In the last few years I’ve been constantly expanding and adapting my Smart Home, but the energy management with PV system and storage has a bit of an upper hand won. Now, with the last PV expansion, I had also eliminated a legacy, namely removed the old energy meters from Loxone and replaced the modern meters from the Swiss company smart-me with . These allow me numerous connections.
Before I show what I have done, here is a brief introduction to the Smart-me devices. In principle, smart-me offers 1-phase and 3-phase meters that can be quickly and easily integrated into third-party systems thanks to the integrated WiFi and mobile radio interface. In addition, the meters deliver real-time data to the in-house smart-me cloud , which of course is encrypted. The data can be visualized there or also billed for larger systems (e.g. ZEV).
Setting up a meter at smart-me is surprisingly easy. To do this, you can scan the QR code on the meter or read in the serial number in the in-house smart-me app. This is followed by the usual integration of a new device with WLAN into your own network. That means: Connect to the smart-me hotspot, enter the data of the home WLAN and the thing is set up. Very practical for me, with previous RS 485 and Ethernet meters I still had to run 3-4 network cables through the distribution cabinet.
Smart-me energy meter in use
I have installed a total of three smart-me meters. The most important one is the balance meter, i.e. a meter directly after the EW’s house entrance meter. The entire consumption of the house flows through this meter, and in my case, thanks to PV systems, also the generation. A meter is needed there that can be read out quickly so that I can use the Solar Manager to adjust the house consumption according to the PV system. This self-consumption optimization enables you to consume as much of the self-generated energy yourself . This meter is of course a 3-phase energy meter, handy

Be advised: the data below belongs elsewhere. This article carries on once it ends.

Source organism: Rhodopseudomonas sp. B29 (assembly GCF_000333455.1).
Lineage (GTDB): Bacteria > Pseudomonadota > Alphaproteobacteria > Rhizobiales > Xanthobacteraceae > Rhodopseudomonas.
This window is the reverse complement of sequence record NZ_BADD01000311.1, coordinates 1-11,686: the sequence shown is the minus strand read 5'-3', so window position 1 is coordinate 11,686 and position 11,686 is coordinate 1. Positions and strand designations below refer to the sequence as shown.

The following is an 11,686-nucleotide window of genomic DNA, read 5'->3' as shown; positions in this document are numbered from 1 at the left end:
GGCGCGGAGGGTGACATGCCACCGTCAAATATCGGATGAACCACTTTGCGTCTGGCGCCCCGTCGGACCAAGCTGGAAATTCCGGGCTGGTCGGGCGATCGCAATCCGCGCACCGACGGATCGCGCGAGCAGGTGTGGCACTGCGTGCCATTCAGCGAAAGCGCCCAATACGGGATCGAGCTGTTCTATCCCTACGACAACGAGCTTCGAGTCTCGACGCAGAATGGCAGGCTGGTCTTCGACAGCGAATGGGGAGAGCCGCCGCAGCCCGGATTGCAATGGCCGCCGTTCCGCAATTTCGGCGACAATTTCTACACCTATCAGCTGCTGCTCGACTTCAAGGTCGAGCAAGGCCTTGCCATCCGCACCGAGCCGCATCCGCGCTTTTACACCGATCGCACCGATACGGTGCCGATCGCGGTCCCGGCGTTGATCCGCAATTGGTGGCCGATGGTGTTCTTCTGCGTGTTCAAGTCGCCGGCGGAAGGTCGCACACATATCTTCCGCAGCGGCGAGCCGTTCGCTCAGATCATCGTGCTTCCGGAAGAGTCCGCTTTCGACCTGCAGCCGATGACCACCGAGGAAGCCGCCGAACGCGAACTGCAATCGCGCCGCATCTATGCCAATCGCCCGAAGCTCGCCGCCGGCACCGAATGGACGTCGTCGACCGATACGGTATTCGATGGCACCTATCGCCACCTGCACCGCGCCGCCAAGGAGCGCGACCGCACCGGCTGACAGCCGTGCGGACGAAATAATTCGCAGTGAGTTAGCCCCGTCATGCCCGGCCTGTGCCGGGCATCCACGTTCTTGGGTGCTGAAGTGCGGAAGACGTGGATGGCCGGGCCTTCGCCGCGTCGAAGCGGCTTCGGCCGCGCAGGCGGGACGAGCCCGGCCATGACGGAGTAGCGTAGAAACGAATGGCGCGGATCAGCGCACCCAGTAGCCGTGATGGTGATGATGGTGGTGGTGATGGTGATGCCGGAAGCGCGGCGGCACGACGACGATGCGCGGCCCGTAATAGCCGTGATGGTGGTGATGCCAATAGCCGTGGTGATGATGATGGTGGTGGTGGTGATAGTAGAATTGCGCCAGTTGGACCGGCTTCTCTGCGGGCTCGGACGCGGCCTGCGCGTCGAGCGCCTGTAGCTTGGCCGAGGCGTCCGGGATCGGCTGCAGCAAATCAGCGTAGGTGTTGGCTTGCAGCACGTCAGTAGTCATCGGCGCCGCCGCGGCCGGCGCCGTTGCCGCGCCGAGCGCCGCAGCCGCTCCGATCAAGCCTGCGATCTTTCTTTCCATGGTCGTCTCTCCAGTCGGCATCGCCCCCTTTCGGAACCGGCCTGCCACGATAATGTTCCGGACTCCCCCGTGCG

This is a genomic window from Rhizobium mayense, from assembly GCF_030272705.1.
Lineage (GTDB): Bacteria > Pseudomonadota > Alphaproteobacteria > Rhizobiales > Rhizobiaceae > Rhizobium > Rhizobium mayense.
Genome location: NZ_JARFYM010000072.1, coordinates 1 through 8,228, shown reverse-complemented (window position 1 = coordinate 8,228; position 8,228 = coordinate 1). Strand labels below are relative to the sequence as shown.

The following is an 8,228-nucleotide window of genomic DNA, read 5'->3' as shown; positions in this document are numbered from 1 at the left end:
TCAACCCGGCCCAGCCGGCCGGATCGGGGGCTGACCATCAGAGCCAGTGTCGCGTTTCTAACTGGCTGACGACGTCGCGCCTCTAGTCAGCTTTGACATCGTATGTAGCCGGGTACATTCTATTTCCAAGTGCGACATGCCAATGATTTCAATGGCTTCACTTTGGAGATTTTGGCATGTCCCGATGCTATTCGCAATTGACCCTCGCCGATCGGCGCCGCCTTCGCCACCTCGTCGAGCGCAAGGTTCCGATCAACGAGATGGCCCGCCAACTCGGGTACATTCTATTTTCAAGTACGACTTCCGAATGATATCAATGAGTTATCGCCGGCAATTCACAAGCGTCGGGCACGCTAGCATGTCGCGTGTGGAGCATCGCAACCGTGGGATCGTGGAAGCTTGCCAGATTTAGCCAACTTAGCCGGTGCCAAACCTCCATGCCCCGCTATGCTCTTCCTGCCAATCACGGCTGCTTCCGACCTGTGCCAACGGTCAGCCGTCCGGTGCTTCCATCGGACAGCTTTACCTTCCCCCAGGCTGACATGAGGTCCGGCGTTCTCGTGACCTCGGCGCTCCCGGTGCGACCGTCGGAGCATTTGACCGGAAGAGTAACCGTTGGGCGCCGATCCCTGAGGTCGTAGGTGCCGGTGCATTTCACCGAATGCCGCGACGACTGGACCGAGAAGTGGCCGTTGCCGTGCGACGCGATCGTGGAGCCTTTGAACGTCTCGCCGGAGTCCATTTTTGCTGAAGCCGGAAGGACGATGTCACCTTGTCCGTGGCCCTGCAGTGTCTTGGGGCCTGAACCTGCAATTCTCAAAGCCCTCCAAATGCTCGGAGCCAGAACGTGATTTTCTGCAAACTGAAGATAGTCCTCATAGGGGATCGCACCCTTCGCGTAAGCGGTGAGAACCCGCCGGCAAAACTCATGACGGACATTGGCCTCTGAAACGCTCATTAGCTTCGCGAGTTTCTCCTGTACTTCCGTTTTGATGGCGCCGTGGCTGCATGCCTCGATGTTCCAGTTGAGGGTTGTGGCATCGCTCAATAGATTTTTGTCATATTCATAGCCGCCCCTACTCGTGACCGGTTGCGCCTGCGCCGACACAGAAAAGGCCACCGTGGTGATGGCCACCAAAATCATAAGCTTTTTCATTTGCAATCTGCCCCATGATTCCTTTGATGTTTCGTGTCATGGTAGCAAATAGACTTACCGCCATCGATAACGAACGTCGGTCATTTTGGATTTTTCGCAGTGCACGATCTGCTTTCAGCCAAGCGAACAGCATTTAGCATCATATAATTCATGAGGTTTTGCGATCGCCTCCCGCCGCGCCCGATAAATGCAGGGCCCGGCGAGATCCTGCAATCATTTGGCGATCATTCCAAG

I also installed two meters to record the PV current. This is especially important with ZEV systems, with the so-called “grouping for self-consumption” you have to record PV electricity with tested meters in order to bill it. Smart-me is well positioned here, I did it to gain experience with data acquisition for further projects. I record the large PV system like house consumption with a 3-phase energy meter, for the small PV system on the carport a 1-phase counter is installed. This is built into the sub-distributor in the carport and has a stable WiFi connection into the house, so many things have been done right with regard to WiFi reception.
Communication also with the Loxone Smart Home
As mentioned, it was a reason for me to rebuild the meters because I can query the data via the smart-me cloud and Modbus TCP in different ways. The manufacturer also describes in its own wiki in detail how I can call up the data in Loxone and just can also be integrated in the Solar Manager . The built-in relay contacts on each meter can also be controlled, which saves additional components for simple consumer controls. I find it very practical and so I now have all relevant energy data live in the Loxone Smart Home.
I always like to try new things and I also like to support innovative Swiss companies and startups. For me, the smart-me meters are the ideal solution in order not to install multiple meters for different systems. That the Central Swiss are now also bringing an exciting charging station onto the market, which was financed by Kickstarter , makes me sit up and take notice too. I am looking forward to it anyway. Incidentally, a professional subscription is required for smart-me to quickly query the data and for regulation.
The article Smart-me energy meter retrofitted with real-time data in the cloud first appeared on TechnologyBlog .